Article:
10. Customizing any quantum algorithm will generally be a far more complex task.

Some basic observations about algorithms

  1. A hand-coded algorithm tends to be rather inflexible.
  2. An algorithm generated by a computer program can be more flexible.
  3. Code which generates algorithms tends to be significantly more difficult to design, understand, and maintain.

Solution vs. application

  1. An application tends to focus on solving one, specific, particular problem.
  2. While a solution tends to be generalized to solve a class of problems. It may be a relatively narrow or niche class, but is still more general than solving a particular problem.
  3. An application is mostly just the code with informal processes to guide its usage. And the user must be responsible for the code, all of it.
  4. While a solution has everything in place, all of the code, leaving little for the user to guess about or screw up — and if they do screw up it will be clearly diagnosed. No need to write any code, modify any code, or even view or understand any code to use the solution.

An application is just the code

A solution is much more than just the code

  1. Turnkey solutions — requirements and expectations.
  2. Key features and benefits of configurable packaged quantum solutions.

Is it an application or a solution?

Three levels of algorithms and applications: Custom, generalized, and configurable

  1. Custom algorithms and applications. Focused on a singular, particular purpose, situation, user, and organization.
  2. Generalized algorithms and applications. For more than one purpose, situation, user, or organization. May still require enhancing, supplementing, or otherwise modifying the code.
  3. Configurable algorithms and applications. Especially configurable packaged quantum solutions as espoused by this paper. Generalized at their core, but configurable as well. Special attention to resilience. Generalized through configurability rather than any need to enhance, supplement, or modify the code by hand.

Make vs. buy decision

  • Should we make the application ourselves? From scratch, or adapting an existing application.
  • Or should we buy an existing off-the-shelf application?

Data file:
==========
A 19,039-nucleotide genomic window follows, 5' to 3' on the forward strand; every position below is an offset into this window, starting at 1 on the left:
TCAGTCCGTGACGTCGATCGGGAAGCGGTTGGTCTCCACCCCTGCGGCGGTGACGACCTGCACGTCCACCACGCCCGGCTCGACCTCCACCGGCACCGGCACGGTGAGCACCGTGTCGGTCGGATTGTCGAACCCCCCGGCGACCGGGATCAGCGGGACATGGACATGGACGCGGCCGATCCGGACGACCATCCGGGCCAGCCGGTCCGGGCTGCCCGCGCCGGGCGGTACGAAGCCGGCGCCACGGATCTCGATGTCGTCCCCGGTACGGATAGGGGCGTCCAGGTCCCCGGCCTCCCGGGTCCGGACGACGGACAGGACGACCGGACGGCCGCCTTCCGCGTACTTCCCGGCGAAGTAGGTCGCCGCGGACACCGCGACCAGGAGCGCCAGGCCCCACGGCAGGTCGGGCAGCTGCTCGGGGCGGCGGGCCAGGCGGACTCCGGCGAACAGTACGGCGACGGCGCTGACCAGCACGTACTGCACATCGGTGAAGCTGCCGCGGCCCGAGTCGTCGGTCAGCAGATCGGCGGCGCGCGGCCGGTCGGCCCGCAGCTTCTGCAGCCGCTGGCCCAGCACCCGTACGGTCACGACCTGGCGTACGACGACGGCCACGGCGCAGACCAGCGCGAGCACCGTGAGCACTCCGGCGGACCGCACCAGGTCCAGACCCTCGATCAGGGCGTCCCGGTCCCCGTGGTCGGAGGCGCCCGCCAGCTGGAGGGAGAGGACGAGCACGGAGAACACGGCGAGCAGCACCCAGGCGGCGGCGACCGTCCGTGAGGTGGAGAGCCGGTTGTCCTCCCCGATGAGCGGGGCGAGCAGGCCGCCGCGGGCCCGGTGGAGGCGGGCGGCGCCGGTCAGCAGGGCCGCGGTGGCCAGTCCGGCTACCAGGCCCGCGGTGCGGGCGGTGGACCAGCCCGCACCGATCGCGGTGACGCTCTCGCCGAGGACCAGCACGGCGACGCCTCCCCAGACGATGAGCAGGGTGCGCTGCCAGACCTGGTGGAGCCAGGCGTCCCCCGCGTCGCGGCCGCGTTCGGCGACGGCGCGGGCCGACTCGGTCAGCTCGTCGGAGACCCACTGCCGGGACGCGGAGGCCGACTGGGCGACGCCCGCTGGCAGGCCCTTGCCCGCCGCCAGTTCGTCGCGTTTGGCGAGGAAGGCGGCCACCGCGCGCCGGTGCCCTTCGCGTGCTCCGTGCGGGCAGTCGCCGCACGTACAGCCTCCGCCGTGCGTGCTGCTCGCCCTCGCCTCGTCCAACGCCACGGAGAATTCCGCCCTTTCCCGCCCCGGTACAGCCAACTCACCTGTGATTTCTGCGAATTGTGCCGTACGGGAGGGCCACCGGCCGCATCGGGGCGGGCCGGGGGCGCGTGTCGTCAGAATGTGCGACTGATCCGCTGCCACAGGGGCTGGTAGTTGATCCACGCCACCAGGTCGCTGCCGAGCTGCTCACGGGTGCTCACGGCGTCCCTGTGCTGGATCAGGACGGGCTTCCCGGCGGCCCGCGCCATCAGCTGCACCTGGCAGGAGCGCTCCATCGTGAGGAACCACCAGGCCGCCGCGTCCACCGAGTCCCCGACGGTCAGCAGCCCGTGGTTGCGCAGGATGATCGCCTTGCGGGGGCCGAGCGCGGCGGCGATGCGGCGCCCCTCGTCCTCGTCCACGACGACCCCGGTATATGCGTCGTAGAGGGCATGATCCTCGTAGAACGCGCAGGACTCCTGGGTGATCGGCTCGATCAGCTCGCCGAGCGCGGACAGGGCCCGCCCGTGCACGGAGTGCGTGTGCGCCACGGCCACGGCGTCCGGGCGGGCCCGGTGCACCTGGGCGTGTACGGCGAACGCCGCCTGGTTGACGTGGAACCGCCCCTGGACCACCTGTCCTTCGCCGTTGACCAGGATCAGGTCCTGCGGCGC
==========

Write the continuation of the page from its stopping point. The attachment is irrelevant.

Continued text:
• Should we hire a consultant to make or buy the application? Possibly directing the consultant which way we are biased, or deferring to their advice on make vs. buy.
  • Or should we decide to make or buy by ourselves? Not feeling any need for the expertise of the consultant.

Creation and marketing of configurable packaged quantum solutions

Two distinct application use case categories — minor use of quantum and quantum-focused

  1. Minor use of quantum. The overall application has nothing to do with quantum computing per se, but one or more niche narrow, very-contained computations are quantum-based. This may in fact be a classical application which has been adapted to quantum computing for those narrow, niche portions of the overall application computation.
  2. Quantum-focused. A newer type of application where the overall application is focused on quantum computing, possibly with some amount of classical glue code, but everything is in service to the quantum logic. Not usually comparable to any existing classical application.

How quantum applications can use quantum algorithms

  1. Full-custom quantum algorithm design required. Each quantum application does its own quantum algorithms from scratch. Either custom research is required, or an implementation based on published papers.
  2. Radically adapt or redesign an existing quantum algorithm. Significant redesign, but key elements remain unchanged. Might be unrecognizable to someone familiar with the original algorithm.
  3. Moderately adapt an existing quantum algorithm. Moderate redesign, but many or most elements remain unchanged. Tends to be somewhat recognizable, but not necessarily.
  4. Modestly adapt an existing quantum algorithm. Modest redesign, but many or most elements remain unchanged. Tends to be very recognizable.
  5. Trivially adapt an existing quantum algorithm. Modest or even trivial changes, such as changing some parameters or data values. No significant changes to the overall design — will look unchanged unless you know what to look for. Very recognizable, and even can be confused with the original quantum algorithm.
  6. Use an existing, fully-developed off the shelf algorithm as-is. No changes.
  7. Use a classical black-box module. Invoke a classical module which has a quantum algorithm embedded under the hood. The module takes classical input and parameters, and produces a classical result. The application never sees or can even sense that a quantum algorithm is used, but the internal application structure might be different from a pure-classical structure to accommodate the quantum algorithm. The quantum algorithm might even execute on a classical quantum simulator, or may be a quantum-inspired classical algorithm. Or, by default, the quantum algorithm is executed on a quantum computer, either locally, over a local area network, or accessed as an external Internet (cloud) service.